Friends and families were gathering at Punakaiki and Tai Poutini Polytechnic today to remember the 10th anniversary of the Cave Creek tragedy.

Thirteen students from the Greymouth polytechnic and one Department of Conservation officer died when the viewing platform they and three others were standing on fell 30m into a gully.

Families, former and current staff and students were invited to the polytechnic, where flowers will be laid in a special memorial garden.

There will also be a ceremony at Punakaiki, co-ordinated by the Department of Conservation, at which a book of remembrance will be presented to victims' families.

DoC was due to hold two minute's silence to remember the victims.

Andrew McCarthy, of Runanga, whose 17-year old daughter Kathy died in the incident, said he was regularly reminded of it.

But he said it was important to mark the anniversary.

"With the anniversary, at least I know it's coming ... and it's a good opportunity to meet the families. It will be a strange union of people with different views, some will want to prosecute to hell but not I," he said.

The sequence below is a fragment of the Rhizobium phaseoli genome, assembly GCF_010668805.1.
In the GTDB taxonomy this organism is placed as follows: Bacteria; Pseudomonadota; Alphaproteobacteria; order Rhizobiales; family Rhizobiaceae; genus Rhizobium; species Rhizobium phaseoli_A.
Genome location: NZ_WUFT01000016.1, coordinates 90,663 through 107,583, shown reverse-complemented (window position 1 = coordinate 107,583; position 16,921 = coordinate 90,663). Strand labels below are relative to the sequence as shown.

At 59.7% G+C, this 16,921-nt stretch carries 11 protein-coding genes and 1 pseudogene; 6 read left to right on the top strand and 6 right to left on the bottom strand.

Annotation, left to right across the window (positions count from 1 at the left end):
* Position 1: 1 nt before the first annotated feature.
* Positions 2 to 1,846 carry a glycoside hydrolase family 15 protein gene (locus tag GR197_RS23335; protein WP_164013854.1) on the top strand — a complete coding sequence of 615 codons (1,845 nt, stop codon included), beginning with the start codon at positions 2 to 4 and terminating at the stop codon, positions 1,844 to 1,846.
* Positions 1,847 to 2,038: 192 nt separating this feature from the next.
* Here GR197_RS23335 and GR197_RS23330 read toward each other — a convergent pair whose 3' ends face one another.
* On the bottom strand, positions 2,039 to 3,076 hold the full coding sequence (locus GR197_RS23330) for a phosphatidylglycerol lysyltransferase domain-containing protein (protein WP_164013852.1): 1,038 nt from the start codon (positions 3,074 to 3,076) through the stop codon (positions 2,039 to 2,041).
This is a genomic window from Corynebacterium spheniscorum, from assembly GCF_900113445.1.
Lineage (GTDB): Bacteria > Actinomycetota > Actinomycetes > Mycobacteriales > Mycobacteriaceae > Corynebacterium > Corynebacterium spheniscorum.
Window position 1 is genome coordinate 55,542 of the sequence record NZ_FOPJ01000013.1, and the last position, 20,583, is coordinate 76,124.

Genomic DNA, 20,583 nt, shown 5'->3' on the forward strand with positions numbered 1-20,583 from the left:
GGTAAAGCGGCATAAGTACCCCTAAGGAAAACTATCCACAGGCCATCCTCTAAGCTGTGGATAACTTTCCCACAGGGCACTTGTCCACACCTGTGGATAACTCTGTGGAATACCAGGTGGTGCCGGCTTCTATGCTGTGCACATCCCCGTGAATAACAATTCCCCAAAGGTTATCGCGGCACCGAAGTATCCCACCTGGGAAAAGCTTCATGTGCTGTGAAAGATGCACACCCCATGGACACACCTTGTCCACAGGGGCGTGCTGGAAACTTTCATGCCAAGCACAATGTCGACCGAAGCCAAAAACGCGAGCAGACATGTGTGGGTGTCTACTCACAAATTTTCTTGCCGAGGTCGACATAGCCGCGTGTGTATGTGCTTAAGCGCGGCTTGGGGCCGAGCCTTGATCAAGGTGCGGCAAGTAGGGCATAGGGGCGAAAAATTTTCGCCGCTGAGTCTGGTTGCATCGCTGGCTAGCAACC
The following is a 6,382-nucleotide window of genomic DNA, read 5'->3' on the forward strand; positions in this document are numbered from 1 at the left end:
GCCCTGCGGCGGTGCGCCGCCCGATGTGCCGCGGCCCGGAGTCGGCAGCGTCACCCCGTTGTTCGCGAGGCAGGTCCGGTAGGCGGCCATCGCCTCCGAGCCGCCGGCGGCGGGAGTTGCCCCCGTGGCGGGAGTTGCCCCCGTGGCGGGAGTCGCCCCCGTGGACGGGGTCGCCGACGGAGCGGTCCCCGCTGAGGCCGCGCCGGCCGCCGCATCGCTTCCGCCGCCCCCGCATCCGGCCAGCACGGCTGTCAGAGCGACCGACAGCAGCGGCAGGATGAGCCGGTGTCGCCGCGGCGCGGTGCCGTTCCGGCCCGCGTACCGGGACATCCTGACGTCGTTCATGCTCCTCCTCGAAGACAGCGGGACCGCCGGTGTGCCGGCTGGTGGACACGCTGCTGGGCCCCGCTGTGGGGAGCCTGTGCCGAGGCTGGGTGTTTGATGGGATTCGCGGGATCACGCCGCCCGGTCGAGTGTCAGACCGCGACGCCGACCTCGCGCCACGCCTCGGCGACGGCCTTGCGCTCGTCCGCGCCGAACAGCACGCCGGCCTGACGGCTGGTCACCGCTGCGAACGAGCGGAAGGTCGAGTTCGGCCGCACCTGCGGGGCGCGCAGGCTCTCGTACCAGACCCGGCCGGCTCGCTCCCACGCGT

A commission of inquiry into the platform collapse by Christchurch District Court judge Graeme Noble concluded it would be "quite inappropriate to point the finger of blame at any one of the individuals".

His November 1995 report said the main cause of the collapse was that the platform was not built in accordance with sound building practice, which happened "against the background of an underfunded and under-resourced department ..."

Families of the victims received a total of $2.6 million compensation from the Crown.

Mr McCarthy said the lessons had been learnt from the tragedy, "almost over learnt", and there was no point dwelling on the past.

"I think it was a great shame that Cave Creek has been used as an excuse by the bureaucrats to over-regulate our lives," he said.

"It was a collective loss of common sense that caused the tragedy, it just happens, it's all part of life."